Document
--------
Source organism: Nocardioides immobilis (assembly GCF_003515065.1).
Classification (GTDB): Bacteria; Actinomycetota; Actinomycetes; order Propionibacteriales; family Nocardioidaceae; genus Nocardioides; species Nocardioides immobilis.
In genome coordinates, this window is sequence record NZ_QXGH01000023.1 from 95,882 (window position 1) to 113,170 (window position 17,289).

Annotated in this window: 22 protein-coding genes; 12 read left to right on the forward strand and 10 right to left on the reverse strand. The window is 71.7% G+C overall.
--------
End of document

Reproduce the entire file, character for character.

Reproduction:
Source organism: Nocardioides immobilis (assembly GCF_003515065.1).
Classification (GTDB): Bacteria; Actinomycetota; Actinomycetes; order Propionibacteriales; family Nocardioidaceae; genus Nocardioides; species Nocardioides immobilis.
In genome coordinates, this window is sequence record NZ_QXGH01000023.1 from 95,882 (window position 1) to 113,170 (window position 17,289).

Annotated in this window: 22 protein-coding genes; 12 read left to right on the forward strand and 10 right to left on the reverse strand. The window is 71.7% G+C overall.